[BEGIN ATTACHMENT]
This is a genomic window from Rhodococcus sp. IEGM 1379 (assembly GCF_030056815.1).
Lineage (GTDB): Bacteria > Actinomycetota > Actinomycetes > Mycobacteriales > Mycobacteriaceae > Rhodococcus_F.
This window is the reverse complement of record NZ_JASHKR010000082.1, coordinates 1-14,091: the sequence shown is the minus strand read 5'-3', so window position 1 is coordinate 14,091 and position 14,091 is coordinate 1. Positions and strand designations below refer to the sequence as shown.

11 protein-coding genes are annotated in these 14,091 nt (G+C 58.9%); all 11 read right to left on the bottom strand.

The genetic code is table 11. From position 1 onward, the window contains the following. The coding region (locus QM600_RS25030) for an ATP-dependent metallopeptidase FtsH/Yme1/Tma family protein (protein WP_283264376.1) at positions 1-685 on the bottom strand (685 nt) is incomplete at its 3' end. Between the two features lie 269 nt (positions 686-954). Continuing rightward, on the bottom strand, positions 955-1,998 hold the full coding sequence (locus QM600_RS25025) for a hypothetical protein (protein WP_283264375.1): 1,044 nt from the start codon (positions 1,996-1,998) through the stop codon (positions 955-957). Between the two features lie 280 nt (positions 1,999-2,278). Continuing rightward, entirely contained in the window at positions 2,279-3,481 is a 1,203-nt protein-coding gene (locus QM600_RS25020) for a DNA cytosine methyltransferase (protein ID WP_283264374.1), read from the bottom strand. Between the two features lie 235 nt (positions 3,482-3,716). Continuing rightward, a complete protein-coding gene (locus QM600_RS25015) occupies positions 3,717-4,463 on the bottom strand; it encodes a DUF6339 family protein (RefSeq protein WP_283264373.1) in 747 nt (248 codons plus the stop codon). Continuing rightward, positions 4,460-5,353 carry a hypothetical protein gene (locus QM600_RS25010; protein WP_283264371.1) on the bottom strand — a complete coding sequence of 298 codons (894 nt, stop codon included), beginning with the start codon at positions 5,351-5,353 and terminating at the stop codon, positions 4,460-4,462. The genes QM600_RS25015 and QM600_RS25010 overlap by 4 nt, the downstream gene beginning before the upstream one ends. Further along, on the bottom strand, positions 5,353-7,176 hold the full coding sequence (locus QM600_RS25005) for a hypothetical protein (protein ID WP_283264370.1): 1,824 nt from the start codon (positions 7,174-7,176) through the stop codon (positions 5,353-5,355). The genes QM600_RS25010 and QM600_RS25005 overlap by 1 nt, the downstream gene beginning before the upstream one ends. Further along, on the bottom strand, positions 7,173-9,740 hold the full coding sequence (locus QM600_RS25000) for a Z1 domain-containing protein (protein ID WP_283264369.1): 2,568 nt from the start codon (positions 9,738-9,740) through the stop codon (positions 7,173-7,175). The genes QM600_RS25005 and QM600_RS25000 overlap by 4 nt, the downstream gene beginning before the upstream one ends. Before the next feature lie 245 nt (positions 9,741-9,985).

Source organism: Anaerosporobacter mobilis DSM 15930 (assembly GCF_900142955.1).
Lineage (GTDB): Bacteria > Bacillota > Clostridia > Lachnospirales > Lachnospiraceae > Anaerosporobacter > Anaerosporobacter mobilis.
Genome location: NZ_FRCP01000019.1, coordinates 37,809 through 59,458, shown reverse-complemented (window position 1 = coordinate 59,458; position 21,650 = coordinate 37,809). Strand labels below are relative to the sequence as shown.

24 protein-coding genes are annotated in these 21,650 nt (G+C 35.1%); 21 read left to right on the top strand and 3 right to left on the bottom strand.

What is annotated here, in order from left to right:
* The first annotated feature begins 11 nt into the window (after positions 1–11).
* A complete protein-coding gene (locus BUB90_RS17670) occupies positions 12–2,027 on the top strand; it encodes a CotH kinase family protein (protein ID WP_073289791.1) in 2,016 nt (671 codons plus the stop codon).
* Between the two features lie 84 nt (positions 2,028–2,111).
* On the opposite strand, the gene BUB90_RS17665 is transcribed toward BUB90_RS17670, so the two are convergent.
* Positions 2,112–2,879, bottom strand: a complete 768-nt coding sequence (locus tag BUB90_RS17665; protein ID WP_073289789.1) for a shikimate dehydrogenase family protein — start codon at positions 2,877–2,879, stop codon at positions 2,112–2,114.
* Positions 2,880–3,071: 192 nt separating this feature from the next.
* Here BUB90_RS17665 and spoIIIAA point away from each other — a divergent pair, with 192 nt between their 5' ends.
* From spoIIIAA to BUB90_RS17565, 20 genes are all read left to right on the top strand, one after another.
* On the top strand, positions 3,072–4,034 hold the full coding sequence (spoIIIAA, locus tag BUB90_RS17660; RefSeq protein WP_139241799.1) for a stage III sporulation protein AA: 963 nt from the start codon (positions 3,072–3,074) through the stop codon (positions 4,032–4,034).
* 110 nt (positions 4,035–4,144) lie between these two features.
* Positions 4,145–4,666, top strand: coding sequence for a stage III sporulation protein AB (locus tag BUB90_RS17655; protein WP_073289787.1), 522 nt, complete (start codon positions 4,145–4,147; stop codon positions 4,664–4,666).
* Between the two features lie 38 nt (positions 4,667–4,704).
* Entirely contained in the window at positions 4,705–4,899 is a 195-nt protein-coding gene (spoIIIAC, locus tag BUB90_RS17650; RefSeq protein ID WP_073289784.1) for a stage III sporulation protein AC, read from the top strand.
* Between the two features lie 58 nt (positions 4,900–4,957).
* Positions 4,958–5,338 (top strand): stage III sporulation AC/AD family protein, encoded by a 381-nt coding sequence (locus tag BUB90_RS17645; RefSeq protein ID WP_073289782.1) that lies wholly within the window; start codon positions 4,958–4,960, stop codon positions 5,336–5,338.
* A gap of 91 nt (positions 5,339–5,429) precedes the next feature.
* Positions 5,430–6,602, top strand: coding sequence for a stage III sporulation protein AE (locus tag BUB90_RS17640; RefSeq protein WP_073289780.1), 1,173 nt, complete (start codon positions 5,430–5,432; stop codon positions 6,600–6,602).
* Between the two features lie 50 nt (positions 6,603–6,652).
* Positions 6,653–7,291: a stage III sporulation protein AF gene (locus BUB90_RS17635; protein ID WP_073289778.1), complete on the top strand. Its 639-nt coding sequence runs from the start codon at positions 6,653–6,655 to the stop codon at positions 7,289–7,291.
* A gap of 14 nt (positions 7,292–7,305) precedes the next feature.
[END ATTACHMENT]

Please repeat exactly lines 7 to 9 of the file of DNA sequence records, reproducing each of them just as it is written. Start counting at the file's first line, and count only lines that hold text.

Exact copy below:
Lineage (GTDB): Bacteria > Bacillota > Clostridia > Lachnospirales > Lachnospiraceae > Anaerosporobacter > Anaerosporobacter mobilis.
Genome location: NZ_FRCP01000019.1, coordinates 37,809 through 59,458, shown reverse-complemented (window position 1 = coordinate 59,458; position 21,650 = coordinate 37,809). Strand labels below are relative to the sequence as shown.

24 protein-coding genes are annotated in these 21,650 nt (G+C 35.1%); 21 read left to right on the top strand and 3 right to left on the bottom strand.